Dream Job

I recently traveled to San Francisco for a conference and was able to make time to visit iMedia alumnus, Nick Margherita. Nick is video producer at CBS Interactive creating video content for the gaming-focused website GameSpot.  http://www.gamespot.com

Nick, joyfully, told me all about his job, how he landed it, and its correlation to his Interactive Media Master’s degree from Elon.

“As a video producer, I primarily write and edit entertainment content for GameSpot.com and GameSpot’s multiple social media outlets. These videos include things like gameplay clips, op/ed features, and extensive reviews. Aside from writing and editing, I also host live streams and roundtable chats discussing the latest video games and television shows.

“When I was preparing to graduate from iMedia, my dream was to work at ESPN. I felt that this combination of video production and sports would fulfill both my personal interests and professional aspirations. So with the help of Elon’s vast communications network I was able to get my foot in the door at ESPN as a production assistant. But within my first month at ESPN, I realized that live television production is vastly different from the videos we were producing in iMedia. I often felt that my creativity was being limited, and although it was an extremely hard decision to make, I decided to leave the company and television production in general.

“When I made the decision to move to San Francisco, I did not have a job but what I did have was the confidence in my iMedia master’s education and degree.

“Still, landing a job in SF was not as easy as I’d expected. I spent about three months couch-hopping around the city freelance editing for various tech start-ups. After struggling to find consistent freelance opportunities, I decided to join a creative agency to offer my skills to a more widespread clientele. Fortunately, when the agency learned that I had earned my master’s degree in Interactive Media and was well-versed in multiple skill sets aside from just video production, my resume rose to the top of their list. Within a few weeks I’d received an offer to be a full-time video producer at CBS Interactive.

The people I work with are by far the best part of my job. It’s a group of creative individuals who are super passionate about games, television and movies both in and outside of work. I can confidently say that I am excited to get up each and every morning to work with some of the gaming industry’s most respected and brightest writers and producers. And obviously having the opportunity to create content that I am interested in is a major plus and makes work feel a little less like work.”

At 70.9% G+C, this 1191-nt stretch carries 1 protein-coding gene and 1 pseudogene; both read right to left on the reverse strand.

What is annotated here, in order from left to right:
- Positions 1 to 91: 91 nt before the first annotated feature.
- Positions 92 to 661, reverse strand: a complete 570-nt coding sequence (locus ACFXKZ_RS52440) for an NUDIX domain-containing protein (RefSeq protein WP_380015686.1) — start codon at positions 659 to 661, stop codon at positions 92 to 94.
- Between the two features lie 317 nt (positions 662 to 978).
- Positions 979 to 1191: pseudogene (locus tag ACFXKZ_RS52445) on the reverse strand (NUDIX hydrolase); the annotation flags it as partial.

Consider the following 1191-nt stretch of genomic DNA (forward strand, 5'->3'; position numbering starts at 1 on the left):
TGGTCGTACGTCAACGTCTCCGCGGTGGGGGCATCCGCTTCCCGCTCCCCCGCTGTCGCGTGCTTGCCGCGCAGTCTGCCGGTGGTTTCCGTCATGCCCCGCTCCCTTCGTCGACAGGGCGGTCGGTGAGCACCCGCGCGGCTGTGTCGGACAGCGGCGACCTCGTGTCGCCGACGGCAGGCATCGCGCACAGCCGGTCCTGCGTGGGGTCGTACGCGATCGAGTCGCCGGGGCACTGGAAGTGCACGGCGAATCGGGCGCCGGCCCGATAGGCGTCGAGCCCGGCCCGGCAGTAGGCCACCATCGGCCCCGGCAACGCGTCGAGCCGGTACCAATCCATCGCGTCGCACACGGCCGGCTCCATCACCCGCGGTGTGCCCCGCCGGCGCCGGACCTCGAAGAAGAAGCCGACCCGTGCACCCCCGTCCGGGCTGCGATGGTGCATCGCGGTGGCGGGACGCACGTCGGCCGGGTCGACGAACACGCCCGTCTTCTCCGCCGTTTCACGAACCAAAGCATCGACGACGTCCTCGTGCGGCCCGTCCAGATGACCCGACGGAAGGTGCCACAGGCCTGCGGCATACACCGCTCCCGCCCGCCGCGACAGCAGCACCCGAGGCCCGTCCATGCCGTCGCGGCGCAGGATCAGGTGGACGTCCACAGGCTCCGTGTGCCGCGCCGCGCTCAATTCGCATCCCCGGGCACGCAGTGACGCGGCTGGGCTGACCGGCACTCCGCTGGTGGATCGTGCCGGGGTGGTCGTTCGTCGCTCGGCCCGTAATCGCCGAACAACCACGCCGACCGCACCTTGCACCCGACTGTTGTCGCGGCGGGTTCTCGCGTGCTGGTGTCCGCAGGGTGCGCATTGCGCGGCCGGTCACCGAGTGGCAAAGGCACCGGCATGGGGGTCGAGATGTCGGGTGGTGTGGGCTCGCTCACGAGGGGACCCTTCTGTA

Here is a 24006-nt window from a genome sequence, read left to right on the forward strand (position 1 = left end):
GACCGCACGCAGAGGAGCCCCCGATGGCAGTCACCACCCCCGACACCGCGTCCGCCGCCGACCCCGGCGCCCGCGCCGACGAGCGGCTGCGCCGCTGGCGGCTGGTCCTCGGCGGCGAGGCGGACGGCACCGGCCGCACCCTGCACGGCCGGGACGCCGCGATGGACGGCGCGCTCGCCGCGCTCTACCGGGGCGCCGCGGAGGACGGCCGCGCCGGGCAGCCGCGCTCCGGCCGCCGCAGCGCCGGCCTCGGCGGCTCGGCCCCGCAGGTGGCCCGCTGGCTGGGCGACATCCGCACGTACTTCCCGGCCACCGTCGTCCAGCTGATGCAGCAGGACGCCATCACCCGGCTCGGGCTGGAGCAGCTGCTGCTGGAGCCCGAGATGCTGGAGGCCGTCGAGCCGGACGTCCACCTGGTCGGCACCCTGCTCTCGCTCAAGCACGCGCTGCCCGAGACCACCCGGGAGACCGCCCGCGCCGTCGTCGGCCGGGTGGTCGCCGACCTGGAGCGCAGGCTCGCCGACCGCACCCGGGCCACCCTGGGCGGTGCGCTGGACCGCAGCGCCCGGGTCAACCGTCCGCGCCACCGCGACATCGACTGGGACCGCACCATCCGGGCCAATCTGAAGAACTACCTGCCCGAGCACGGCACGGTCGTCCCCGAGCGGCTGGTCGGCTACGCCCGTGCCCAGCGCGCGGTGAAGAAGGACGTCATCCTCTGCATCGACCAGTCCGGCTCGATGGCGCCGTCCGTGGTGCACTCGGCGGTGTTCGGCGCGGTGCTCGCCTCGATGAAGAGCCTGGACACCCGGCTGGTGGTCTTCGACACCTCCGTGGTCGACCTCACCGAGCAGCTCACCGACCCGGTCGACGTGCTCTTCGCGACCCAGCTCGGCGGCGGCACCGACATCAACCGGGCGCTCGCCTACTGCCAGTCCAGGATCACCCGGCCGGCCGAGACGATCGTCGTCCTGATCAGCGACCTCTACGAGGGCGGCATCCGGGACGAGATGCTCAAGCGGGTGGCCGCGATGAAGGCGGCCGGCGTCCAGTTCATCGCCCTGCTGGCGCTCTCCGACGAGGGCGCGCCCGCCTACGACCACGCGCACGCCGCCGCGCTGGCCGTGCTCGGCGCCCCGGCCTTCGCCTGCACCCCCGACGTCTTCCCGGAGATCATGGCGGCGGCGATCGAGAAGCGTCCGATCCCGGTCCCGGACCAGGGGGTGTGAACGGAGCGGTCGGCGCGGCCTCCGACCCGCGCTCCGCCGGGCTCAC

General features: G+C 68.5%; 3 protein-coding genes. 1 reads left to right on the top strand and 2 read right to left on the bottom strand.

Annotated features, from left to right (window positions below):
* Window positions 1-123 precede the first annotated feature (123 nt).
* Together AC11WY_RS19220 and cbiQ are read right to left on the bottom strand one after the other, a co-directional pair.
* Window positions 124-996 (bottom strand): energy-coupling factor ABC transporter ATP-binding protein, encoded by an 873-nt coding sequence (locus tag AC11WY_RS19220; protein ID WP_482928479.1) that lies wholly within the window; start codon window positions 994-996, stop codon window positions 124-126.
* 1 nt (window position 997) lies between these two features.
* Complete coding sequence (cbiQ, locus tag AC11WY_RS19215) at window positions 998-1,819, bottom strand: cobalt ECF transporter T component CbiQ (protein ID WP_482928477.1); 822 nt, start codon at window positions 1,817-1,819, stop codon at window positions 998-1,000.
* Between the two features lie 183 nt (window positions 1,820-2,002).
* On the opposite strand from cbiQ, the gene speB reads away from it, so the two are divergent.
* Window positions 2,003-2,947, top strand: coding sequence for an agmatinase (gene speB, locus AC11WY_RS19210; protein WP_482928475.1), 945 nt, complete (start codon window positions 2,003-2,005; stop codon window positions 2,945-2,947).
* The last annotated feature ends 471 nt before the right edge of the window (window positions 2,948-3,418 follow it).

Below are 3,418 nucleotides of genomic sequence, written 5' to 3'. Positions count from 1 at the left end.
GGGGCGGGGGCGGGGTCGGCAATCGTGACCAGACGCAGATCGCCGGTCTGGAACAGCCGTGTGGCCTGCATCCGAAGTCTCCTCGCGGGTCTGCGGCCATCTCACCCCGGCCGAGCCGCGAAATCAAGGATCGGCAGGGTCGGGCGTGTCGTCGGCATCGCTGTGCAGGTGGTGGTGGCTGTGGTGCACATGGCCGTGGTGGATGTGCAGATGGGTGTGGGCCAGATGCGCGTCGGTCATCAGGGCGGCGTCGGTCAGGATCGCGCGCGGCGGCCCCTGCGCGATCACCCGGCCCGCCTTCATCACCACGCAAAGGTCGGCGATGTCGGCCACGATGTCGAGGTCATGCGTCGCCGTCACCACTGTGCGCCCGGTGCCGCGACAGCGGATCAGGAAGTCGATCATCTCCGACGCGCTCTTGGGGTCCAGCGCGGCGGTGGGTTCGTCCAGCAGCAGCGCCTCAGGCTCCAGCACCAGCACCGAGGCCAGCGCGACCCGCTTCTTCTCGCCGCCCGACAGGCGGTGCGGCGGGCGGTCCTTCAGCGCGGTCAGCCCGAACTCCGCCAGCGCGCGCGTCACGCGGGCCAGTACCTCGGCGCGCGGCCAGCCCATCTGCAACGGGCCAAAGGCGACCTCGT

Nick’s advice for people considering iMedia,

“Whether you are a recent college graduate or an experienced professional, if you are unsure of what career path you are passionate about and communications and media interest you, then iMedia is the perfect solution. When my undergraduate education came to a close I was still unsure of what exactly I wanted to pursue within the realm of communications. iMedia not only guided me in my journey to discover my interest in video but it also gave me the tangible skills necessary to succeed in the professional production world. Both the program itself and its faculty and staff changed my life in an incredible way, and I owe much of my success to iMedia.”

And naturally, words of advice to our current class,

“It sounds cliché, but don’t be afraid to fail or make mistakes; everything happens for a reason. When I first left ESPN, moved to San Francisco, and was jobless for three months, I thought I’d made the biggest mistake of my life. But now, nearly a year later, I couldn’t be happier with my past decisions. I honestly feel that I am a stronger individual because of the lessons I learned from those “mistakes.” The real world can be overwhelming sometimes and not go the way you plan. But if you work hard, focus on your goals, and have a positive attitude, then you can land your dream job. Or maybe even discover your dream like I did.

“In short, cherish your time at Elon with your classmates and professors, as I miss the campus and its people everyday! Thank you for giving me the opportunity to share my thoughts and experiences, and best of luck to both current and future iMedia students!”

Information about CBS Interactive: CBS Interactive is made up of multiple online brands that include: CBS News, CNET, CBS Sports, GameSpot, Giant Bomb, Metacritic, Last.fm, etc. GameSpot provides news, reviews, and other information on video games, entertainment, and other fun aspects of “geek” culture. 

 

Thanks Nick….

 

 

Seven Signs We’re iMmersed in iMedia